Another thing Axial has in common with the Hawaiian volcanoes is that it sits atop a hot spot — essentially a magma pipeline from deep in the earth. This additional source of magma is a reason Axial is so active.
“You know in general, I think we learn the most about how volcanoes work by studying them in the act of doing something,” Chadwick says.
On the ocean floor, on top of a volcano
To make their predictions, the researchers aboard the RV Thompson need to understand what’s happening inside the volcano. This means slowly traveling around Axial’s caldera with their submarine, collecting and deploying their sensors.
It takes three people — a pilot, engineer and navigator — to control the ROV Jason up on deck. They work in a shipping container that’s been converted into a command center. It operates around the clock, whenever Jason is in the water.
Inside the command center — called a “van” — it’s dark and serene. It hypnotically shutters and creaks as swells pass under the ship. A bank of screens covering one wall shows seemingly endless miles of obsidian-encrusted lava flows Jason passes on the ocean floor — and the occasional curious spider crab or rat-tail fish.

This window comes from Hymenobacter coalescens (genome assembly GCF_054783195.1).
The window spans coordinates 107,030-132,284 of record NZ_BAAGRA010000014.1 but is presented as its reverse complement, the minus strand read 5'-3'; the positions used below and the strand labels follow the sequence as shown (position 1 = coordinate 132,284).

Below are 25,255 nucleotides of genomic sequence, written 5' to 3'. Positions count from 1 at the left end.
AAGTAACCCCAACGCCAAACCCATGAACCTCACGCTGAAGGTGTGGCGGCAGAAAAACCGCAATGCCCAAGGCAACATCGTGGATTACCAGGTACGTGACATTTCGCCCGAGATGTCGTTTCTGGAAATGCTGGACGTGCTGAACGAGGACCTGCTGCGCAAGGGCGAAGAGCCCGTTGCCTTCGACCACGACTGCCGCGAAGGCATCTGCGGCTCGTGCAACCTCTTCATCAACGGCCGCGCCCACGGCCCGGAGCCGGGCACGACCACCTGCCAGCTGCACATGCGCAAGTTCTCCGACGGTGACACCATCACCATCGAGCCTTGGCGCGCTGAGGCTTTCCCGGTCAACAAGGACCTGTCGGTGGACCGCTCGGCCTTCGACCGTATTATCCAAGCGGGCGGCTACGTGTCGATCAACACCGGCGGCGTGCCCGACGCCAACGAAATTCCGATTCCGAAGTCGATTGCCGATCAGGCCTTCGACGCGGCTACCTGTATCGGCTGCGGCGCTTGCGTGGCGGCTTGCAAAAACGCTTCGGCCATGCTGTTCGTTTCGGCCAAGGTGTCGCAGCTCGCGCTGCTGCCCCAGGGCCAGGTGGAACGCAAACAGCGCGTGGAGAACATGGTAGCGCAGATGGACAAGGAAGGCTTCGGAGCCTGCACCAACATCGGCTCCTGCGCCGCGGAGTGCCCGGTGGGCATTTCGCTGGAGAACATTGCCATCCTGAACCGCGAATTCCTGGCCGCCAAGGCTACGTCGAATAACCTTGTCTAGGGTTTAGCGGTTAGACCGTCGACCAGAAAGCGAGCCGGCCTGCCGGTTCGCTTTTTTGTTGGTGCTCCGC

“Every now and again there’s just something on the screen that makes you go, ‘Wow,’” says Oregon State University geologist Jeff Beeson.
Beeson is directing the deployments of the pressure recorders — yellow cylinders about 5 inches wide and a little longer than your forearm. He tells his colleague to pilot Jason to a small, round concrete platform placed on the volcano by the team on a previous research cruise.
The pilot uses a specialized joystick to manipulate one of Jason’s titanium claw-arms and positions the instrument on the platform. But he’s a little off.
“You’re close to the edge,” Beeson observes as the claw releases its grip.
The pilot deftly adjusts the canister and goes to secure a second instrument on the sub. But this one hangs up on the storage basket. As the arm pulls it free, the recorder’s protective mesh and the base slide off the main body.